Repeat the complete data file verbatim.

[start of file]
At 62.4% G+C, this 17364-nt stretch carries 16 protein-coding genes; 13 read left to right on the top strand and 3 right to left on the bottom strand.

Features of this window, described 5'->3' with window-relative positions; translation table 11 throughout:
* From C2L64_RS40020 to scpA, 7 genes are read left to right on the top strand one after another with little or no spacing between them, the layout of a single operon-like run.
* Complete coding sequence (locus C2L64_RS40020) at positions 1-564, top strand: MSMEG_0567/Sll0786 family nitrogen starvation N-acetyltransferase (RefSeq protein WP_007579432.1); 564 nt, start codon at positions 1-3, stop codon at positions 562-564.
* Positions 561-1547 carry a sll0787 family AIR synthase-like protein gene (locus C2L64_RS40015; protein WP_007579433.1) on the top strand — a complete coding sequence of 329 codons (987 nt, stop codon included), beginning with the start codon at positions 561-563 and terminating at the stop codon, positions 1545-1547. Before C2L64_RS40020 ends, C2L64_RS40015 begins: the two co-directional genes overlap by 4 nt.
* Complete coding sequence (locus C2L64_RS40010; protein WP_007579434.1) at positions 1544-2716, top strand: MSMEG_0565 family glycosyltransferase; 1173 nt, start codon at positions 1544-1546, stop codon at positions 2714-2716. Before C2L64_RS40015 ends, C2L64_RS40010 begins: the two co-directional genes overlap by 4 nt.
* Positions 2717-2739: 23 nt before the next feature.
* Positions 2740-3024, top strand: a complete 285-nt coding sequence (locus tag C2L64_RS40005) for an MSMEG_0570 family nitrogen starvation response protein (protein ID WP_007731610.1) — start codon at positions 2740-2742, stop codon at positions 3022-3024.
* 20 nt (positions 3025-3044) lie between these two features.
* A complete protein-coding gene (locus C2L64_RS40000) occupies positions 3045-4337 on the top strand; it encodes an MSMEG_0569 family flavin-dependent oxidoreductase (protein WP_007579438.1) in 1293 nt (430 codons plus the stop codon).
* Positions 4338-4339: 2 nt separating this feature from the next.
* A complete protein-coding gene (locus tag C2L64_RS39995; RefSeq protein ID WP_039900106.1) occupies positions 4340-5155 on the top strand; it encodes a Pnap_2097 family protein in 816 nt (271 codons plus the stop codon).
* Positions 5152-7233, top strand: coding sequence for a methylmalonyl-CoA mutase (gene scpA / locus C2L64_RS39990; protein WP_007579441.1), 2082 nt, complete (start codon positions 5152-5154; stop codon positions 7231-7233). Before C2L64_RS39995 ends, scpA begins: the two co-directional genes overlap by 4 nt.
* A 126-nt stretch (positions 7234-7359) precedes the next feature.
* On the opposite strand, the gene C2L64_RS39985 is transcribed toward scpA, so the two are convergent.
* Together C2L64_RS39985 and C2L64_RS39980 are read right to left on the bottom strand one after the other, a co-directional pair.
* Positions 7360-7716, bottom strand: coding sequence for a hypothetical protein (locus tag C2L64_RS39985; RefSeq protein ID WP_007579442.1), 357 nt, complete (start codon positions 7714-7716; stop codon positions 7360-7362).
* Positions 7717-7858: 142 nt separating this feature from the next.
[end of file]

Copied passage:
At 62.4% G+C, this 17364-nt stretch carries 16 protein-coding genes; 13 read left to right on the top strand and 3 right to left on the bottom strand.

Features of this window, described 5'->3' with window-relative positions; translation table 11 throughout:
* From C2L64_RS40020 to scpA, 7 genes are read left to right on the top strand one after another with little or no spacing between them, the layout of a single operon-like run.
* Complete coding sequence (locus C2L64_RS40020) at positions 1-564, top strand: MSMEG_0567/Sll0786 family nitrogen starvation N-acetyltransferase (RefSeq protein WP_007579432.1); 564 nt, start codon at positions 1-3, stop codon at positions 562-564.
* Positions 561-1547 carry a sll0787 family AIR synthase-like protein gene (locus C2L64_RS40015; protein WP_007579433.1) on the top strand — a complete coding sequence of 329 codons (987 nt, stop codon included), beginning with the start codon at positions 561-563 and terminating at the stop codon, positions 1545-1547. Before C2L64_RS40020 ends, C2L64_RS40015 begins: the two co-directional genes overlap by 4 nt.
* Complete coding sequence (locus C2L64_RS40010; protein WP_007579434.1) at positions 1544-2716, top strand: MSMEG_0565 family glycosyltransferase; 1173 nt, start codon at positions 1544-1546, stop codon at positions 2714-2716. Before C2L64_RS40015 ends, C2L64_RS40010 begins: the two co-directional genes overlap by 4 nt.
* Positions 2717-2739: 23 nt before the next feature.
* Positions 2740-3024, top strand: a complete 285-nt coding sequence (locus tag C2L64_RS40005) for an MSMEG_0570 family nitrogen starvation response protein (protein ID WP_007731610.1) — start codon at positions 2740-2742, stop codon at positions 3022-3024.
* 20 nt (positions 3025-3044) lie between these two features.
* A complete protein-coding gene (locus C2L64_RS40000) occupies positions 3045-4337 on the top strand; it encodes an MSMEG_0569 family flavin-dependent oxidoreductase (protein WP_007579438.1) in 1293 nt (430 codons plus the stop codon).
* Positions 4338-4339: 2 nt separating this feature from the next.
* A complete protein-coding gene (locus tag C2L64_RS39995; RefSeq protein ID WP_039900106.1) occupies positions 4340-5155 on the top strand; it encodes a Pnap_2097 family protein in 816 nt (271 codons plus the stop codon).
* Positions 5152-7233, top strand: coding sequence for a methylmalonyl-CoA mutase (gene scpA / locus C2L64_RS39990; protein WP_007579441.1), 2082 nt, complete (start codon positions 5152-5154; stop codon positions 7231-7233). Before C2L64_RS39995 ends, scpA begins: the two co-directional genes overlap by 4 nt.
* A 126-nt stretch (positions 7234-7359) precedes the next feature.
* On the opposite strand, the gene C2L64_RS39985 is transcribed toward scpA, so the two are convergent.
* Together C2L64_RS39985 and C2L64_RS39980 are read right to left on the bottom strand one after the other, a co-directional pair.
* Positions 7360-7716, bottom strand: coding sequence for a hypothetical protein (locus tag C2L64_RS39985; RefSeq protein ID WP_007579442.1), 357 nt, complete (start codon positions 7714-7716; stop codon positions 7360-7362).
* Positions 7717-7858: 142 nt separating this feature from the next.